After hearing the conflicting evidence, the jury returned a verdict in favor of Summit and based on our review of the record, we cannot say that the jury was clearly wrong. Although the judgment of a circuit court setting aside a jury verdict is entitled to peculiar weight, in the present case, the circuit court's awarding of a new trial was clearly unwarranted because the conflicting evidence presented a factual question that was appropriate for resolution by the jury. We find that the jury's resolution of a factual question was not against the weight of the evidence and, therefore, the circuit court was not justified in awarding a new trial on that basis.

II

        Mr. Kapourales also argues that the circuit court's grant of a new trial was justified because his requested instruction on strict liability was refused. Mr. Kapourales alleges that the record contains no information about his strict liability instruction, because the circuit court, in a off-the-record conversation, coerced him into withdrawing the instruction. After the jury verdict, the circuit court indicated that he felt that this was a strict liability case and that the circuit court had contributed to the error by "off-the-record arm twisting" that resulted in Mr. Kapourales' withdrawal of the instruction. In its brief Summit maintains that it was not privy to these off-the-record conferences.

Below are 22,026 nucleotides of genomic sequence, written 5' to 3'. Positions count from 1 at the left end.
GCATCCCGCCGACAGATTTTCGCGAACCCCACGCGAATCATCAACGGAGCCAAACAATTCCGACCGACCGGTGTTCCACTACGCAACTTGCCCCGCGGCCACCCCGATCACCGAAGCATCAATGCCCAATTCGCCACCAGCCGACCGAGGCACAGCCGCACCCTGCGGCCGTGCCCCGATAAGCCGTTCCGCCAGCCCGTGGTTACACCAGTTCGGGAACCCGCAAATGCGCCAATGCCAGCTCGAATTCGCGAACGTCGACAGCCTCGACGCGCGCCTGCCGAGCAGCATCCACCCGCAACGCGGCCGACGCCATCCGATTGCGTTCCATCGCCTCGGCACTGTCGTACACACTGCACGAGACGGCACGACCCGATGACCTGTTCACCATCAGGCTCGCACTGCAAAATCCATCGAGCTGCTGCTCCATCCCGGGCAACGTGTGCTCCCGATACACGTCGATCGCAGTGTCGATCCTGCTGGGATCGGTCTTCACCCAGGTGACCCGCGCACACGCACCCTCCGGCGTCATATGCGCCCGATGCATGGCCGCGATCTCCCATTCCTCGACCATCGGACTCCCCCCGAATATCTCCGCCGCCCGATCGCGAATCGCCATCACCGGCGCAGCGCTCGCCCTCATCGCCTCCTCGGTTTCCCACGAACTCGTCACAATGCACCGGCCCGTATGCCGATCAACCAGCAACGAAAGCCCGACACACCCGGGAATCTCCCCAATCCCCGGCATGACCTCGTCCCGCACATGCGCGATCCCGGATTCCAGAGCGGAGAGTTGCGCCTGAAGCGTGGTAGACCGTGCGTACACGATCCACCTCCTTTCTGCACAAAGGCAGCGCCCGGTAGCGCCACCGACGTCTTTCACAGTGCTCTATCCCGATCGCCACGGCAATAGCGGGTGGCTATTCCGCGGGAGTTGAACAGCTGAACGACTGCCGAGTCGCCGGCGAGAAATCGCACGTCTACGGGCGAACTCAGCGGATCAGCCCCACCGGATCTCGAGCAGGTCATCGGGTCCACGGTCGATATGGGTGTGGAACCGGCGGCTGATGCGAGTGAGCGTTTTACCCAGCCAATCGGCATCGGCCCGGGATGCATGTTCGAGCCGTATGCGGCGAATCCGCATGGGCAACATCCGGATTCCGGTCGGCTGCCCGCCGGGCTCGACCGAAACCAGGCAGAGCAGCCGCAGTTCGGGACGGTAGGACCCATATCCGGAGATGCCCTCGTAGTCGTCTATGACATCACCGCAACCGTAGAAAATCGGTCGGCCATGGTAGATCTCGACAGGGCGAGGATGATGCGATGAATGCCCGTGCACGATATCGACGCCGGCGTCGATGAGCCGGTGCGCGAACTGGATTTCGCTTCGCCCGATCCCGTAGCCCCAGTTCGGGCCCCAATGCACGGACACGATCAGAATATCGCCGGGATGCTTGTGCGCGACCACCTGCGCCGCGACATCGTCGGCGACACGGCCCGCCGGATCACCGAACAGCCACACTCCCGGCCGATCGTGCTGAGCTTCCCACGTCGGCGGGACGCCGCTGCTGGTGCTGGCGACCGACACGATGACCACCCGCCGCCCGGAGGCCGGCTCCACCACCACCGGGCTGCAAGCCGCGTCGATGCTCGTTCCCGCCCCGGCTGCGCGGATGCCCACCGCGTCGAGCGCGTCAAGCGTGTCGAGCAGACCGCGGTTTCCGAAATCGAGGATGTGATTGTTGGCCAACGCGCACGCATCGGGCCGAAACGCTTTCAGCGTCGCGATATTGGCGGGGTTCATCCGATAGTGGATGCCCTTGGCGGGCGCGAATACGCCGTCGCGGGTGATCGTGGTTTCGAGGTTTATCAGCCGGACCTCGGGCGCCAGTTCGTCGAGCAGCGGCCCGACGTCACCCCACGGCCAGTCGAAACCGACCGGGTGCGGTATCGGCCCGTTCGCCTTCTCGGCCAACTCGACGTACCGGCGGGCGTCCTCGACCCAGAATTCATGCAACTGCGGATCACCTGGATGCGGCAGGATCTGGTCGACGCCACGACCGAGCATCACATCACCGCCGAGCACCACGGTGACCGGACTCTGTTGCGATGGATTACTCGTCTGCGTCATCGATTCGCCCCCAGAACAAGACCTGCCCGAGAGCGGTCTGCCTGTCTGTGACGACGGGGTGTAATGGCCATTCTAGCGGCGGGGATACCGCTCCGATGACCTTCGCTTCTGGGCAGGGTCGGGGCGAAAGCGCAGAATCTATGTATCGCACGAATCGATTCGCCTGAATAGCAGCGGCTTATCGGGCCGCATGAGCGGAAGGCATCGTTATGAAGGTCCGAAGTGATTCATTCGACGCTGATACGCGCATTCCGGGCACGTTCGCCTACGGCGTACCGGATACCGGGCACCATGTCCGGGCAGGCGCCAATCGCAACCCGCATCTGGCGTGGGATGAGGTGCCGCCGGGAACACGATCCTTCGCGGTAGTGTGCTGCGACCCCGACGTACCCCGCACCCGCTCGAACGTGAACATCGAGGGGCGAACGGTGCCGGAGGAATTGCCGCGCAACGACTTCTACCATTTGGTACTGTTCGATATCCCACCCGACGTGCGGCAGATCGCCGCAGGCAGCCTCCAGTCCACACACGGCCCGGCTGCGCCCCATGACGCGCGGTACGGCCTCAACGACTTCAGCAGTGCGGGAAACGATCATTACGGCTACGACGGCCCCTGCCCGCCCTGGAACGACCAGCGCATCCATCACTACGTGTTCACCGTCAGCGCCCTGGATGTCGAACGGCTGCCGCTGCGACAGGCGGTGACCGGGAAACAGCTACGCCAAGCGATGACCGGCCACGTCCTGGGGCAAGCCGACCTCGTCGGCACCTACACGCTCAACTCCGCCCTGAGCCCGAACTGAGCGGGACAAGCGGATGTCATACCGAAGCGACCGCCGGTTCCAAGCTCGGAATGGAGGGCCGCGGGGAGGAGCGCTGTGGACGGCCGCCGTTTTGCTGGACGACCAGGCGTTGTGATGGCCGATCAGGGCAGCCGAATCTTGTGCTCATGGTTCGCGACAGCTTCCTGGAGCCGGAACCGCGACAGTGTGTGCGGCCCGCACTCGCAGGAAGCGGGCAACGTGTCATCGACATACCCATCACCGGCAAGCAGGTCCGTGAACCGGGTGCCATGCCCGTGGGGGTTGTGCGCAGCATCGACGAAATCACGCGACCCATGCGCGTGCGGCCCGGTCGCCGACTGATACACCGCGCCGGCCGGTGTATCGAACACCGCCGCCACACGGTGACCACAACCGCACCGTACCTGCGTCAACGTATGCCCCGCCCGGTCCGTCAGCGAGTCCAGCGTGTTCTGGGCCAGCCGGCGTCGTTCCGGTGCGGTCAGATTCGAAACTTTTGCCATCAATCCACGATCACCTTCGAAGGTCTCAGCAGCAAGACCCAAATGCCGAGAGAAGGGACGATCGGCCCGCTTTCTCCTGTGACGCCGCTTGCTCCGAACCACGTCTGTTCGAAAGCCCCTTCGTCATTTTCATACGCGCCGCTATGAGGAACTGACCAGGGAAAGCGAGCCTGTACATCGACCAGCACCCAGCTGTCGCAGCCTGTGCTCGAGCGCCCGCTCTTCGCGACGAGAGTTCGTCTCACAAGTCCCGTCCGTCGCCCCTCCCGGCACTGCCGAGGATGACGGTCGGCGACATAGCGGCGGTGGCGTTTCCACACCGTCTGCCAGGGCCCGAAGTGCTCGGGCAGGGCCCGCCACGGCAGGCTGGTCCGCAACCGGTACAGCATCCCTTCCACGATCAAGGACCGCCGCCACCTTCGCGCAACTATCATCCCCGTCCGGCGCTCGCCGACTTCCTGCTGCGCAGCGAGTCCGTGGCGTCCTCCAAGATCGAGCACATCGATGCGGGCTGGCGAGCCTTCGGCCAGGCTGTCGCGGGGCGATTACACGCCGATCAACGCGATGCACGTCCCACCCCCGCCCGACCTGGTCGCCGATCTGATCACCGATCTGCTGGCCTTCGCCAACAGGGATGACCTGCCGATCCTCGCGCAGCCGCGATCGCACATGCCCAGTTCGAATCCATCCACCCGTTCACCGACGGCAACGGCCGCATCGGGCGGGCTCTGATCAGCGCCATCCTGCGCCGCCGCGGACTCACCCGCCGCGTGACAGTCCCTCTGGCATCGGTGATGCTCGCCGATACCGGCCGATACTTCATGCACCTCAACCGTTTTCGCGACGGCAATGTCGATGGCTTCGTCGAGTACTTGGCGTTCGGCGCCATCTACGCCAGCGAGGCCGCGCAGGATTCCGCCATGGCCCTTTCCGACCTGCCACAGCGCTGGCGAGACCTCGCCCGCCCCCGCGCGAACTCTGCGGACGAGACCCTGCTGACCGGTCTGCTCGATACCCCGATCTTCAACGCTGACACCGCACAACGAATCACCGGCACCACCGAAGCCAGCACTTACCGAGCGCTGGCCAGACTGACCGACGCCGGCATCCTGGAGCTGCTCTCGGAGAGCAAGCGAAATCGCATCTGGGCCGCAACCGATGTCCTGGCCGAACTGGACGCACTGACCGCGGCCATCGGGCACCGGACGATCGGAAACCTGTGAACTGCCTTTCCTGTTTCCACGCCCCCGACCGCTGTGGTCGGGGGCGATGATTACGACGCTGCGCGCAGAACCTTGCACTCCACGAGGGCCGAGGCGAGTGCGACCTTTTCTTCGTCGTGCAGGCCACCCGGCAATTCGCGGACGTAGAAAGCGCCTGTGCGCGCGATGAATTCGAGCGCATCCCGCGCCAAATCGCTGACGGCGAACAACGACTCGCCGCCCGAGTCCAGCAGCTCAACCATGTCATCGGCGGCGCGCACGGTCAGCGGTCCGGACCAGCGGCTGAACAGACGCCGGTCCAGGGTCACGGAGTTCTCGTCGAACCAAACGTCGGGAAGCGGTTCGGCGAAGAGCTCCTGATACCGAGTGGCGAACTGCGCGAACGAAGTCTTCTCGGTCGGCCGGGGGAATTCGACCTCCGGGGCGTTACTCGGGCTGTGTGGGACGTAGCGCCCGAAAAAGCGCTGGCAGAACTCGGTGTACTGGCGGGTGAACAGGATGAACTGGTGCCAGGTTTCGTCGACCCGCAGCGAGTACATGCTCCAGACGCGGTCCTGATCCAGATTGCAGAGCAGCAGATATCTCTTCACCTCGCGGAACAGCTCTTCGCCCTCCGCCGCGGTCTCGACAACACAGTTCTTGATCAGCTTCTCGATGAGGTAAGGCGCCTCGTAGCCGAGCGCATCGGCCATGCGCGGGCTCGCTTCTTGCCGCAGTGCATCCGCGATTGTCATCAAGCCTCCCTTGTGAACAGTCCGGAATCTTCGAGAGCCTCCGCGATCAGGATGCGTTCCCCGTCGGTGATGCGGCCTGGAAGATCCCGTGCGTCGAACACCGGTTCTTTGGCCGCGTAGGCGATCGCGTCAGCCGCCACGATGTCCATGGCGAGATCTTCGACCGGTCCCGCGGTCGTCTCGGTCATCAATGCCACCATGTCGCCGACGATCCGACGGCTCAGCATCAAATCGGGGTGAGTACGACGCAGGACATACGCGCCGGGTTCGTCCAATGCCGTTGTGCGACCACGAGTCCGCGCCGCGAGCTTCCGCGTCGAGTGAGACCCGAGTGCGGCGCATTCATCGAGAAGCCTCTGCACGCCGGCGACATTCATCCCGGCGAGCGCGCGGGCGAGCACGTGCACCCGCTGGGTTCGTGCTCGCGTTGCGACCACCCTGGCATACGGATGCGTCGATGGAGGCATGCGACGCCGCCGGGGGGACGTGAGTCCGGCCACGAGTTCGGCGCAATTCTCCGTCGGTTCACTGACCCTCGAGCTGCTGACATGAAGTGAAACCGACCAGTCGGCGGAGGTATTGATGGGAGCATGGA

We have long held that "[a] verdict will not be disturbed for want of a proper instruction, unless it was requested and refused . . . ." Syllabus Point 5, in part, Henry C. Werner Company v. Calhoun, 55 W. Va. 246, 46 S.E. 1024 (1904). In Accord Syllabus Point 1, McAllister v. Weirton Hosp. Co., supra. In McAllister, we refused to find an error in the circuit court's failure to give an instruction on the theory of aggravation of an existing injury because the plaintiff failed to request such an instruction. We said, "It is not incumbent upon trial judges to exercise clairvoyance in determining what instructions are desired, particularly when tangential issues or theories of recovery are involved." McAllister, id. at 78, 312 S.E.2d at 742. In Berkeley Homes, Inc. v. Radosh, 172 W. Va. 683, 686, 310 S.E.2d 201, 203 (1983), we said:

         It is well settled that if a party fails to offer an instruction regarding a particular point of law upon which he relies, he cannot later complain of the absence of such an instruction, there being no duty upon the court to so instruct the jury except when the error is so plain and the result so outrageous that the trial court must intervene to do substantial justice. (Citations omitted).

        For the above stated reasons, we reverse the order of the Circuit Court of Mingo County granting a new trial and reinstate the jury verdict in favor of Summit Corporation.

                                        Reversed.